REGINA - Joe Lobendahn kind of likes guarantees, even when he’s the one being put under the gun.
In fact, the new Saskatchewan Roughriders middle linebacker doesn’t mind making one of his own.
“I guarantee whoever has the ball, I will hit them hard,” Lobendahn said.
“Whoever has the ball, I will deliver a big hit.
“That’s what I do on an every-play basis, every game day. It doesn’t matter who is holding the ball. I will take him down.”
Lobendahn certainly didn’t take offence this week when Riders head coach Corey Chamblin made a guarantee that Calgary Stampeders running back Jon Cornish wouldn’t get 100 yards Sunday at Mosaic Stadium.
As someone whose main job is to keep his eyes on the tailback, the five-year CFL veteran embraced the challenge.
When the Riders signed Lobendahn a month ago, it was right after Cornish torched them for 159 yards in a 17-10 loss in Regina.
“With him saying that, it’s him saying he believes in us as a defence and what we can do,” Lobendahn said. “I take pride in everything we do on the field.
“I wish everyone ran the ball every single down. It would be more action for me. It’s a passing league. I’m ready for anything. I’m excited to be playing again.”
This is the final meeting of the regular season between the Stamps (7-4) and Riders (5-6), but the two teams could be on a collision course in the playoffs.
So Chamblin has tried to fire his team up with talk of how this could set the tone for things to come.
“I want this game to be a 1978-type game,” Chamblin said. “Once the game is done, I want to see tape flying off. I want to see blood. I want to see snot. I want it to be an old-school football game.
“I want it to be one of those tough games where once you win, it was truly your best. That’s what happens in the playoffs because you know there is nothing left after it.”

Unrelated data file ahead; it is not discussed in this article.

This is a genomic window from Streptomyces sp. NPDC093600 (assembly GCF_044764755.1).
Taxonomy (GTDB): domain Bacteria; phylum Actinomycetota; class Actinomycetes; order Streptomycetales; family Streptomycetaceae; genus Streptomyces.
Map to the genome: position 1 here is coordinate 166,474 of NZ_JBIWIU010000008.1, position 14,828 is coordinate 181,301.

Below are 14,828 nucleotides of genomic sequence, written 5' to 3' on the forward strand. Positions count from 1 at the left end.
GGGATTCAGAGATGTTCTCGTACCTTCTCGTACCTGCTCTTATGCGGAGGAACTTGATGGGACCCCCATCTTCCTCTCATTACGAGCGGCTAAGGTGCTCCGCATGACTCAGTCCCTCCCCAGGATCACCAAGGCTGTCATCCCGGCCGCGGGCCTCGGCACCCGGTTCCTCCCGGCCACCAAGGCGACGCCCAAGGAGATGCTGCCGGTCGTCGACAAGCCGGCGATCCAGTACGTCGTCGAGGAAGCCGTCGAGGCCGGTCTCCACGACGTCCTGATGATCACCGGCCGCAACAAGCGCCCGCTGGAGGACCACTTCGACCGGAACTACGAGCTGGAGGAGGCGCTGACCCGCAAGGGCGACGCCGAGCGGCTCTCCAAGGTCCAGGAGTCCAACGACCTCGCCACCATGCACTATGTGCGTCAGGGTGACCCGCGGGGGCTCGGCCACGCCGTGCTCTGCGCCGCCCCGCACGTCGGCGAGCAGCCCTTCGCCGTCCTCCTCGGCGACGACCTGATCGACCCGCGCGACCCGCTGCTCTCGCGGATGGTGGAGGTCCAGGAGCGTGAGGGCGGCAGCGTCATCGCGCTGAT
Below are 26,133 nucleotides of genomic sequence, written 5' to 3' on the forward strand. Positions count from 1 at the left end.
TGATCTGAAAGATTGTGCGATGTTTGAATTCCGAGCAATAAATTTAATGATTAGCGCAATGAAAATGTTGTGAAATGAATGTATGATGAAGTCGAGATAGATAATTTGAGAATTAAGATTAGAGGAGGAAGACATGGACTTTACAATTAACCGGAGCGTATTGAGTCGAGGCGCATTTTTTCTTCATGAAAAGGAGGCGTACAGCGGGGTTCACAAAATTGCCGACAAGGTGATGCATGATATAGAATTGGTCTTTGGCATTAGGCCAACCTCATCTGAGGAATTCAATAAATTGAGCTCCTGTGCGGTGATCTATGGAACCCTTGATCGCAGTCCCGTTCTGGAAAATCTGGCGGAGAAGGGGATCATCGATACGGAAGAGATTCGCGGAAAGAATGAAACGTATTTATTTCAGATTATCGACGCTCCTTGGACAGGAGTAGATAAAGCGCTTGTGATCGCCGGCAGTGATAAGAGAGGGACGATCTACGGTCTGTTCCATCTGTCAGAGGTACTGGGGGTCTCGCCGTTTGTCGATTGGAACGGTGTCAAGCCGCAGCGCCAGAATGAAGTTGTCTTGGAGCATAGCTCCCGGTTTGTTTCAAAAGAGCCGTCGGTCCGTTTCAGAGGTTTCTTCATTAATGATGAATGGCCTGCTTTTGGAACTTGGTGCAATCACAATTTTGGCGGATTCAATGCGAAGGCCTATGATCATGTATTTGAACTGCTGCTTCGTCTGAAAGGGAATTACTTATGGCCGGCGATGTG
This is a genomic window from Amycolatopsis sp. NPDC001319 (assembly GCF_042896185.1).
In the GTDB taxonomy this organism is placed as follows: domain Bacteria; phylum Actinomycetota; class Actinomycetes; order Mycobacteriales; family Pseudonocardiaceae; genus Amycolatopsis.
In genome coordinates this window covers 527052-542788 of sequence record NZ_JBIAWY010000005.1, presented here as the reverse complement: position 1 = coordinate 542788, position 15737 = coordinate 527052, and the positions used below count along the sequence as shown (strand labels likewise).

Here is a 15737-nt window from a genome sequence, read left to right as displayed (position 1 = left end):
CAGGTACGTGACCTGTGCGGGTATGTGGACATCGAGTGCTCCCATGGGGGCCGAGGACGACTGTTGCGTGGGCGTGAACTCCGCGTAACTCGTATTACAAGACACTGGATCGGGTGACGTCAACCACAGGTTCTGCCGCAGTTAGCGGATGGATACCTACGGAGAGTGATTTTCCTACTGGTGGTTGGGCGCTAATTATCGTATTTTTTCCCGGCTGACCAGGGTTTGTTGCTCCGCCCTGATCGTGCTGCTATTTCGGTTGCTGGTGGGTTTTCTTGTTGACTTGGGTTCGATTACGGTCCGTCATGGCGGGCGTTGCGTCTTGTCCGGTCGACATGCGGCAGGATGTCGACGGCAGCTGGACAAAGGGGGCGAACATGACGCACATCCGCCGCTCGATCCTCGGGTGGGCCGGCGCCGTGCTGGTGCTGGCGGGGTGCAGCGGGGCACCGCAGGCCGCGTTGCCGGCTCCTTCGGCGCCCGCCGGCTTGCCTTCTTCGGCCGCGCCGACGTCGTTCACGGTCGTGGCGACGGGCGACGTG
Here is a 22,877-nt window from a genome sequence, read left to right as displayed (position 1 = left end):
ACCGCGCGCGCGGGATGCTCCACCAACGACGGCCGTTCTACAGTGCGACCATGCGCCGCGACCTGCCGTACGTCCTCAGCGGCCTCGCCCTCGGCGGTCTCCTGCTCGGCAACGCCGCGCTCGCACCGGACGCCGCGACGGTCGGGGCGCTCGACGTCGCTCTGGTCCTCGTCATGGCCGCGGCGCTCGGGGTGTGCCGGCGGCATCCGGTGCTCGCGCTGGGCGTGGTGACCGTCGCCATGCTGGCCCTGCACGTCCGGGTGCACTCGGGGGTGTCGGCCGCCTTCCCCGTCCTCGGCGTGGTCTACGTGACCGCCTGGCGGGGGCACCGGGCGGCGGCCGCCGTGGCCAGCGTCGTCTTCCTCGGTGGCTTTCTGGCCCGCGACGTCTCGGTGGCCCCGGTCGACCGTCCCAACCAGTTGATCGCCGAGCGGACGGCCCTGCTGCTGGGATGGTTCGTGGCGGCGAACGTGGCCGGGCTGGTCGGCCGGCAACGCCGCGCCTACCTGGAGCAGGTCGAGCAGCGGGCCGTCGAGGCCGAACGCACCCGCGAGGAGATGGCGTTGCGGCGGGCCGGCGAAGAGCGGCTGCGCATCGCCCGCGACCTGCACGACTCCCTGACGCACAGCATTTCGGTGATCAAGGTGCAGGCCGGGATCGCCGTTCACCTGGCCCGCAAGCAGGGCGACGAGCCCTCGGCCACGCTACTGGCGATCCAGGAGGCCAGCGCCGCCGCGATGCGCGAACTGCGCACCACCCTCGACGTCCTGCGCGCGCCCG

Calgary head coach John Hufnagel was quarterbacking the Stampeders that year, and Chamblin was still in diapers at that time.
If Hufnagel knows what Chamblin means by a 1978-type of game, he’s not interested in describing it.
“I have a good memory but it’s short,” Hufnagel said upon arrival in Regina. “It’s going to be a heck of a ball game.
“It’s two evenly matched teams and it’s important for both teams. This is a tough stadium to play in. He’s got his guys cranked up and, hopefully, I will get my guys cranked up and it will be a fun atmosphere.”
The Stamps know Lobendahn could be a difference-maker for the Riders defence.
During this off-season, when there were still questions about Juwan Simpson’s knee problems from last year, the Stamps brought Lobendahn on board for training camp.
After Simpson proved he was back to his 2010 form, Lobendahn was let go, and Simpson couldn’t be happier to see him land another job.
“He’s a good fit there,” Simpson said. “I watched that last game and he made a few big plays. He’s always been a playmaker. No one ever doubted that.”
When the Stamps released Lobendahn in July, he went back to Winnipeg where he makes his home after four seasons with the Blue Bombers.
He quickly got a job working towards becoming a full-time pipe-fitter, but it didn’t take much for him to get lured out of ‘retirement.’
The 29-year-old suffered a season-ending knee injury during last year’s Banjo Bowl against Saskatchewan, and he jumped at the chance to join the Riders right before the annual Labour Day game against the Bombers.
“I had some unfinished business because of last year,” Lobendahn said. “I had a great year in the beginning and then I got hurt.
“I still wanted to play. I still needed to finish a season where I was being consistent every single game. The Riders gave me that chance.”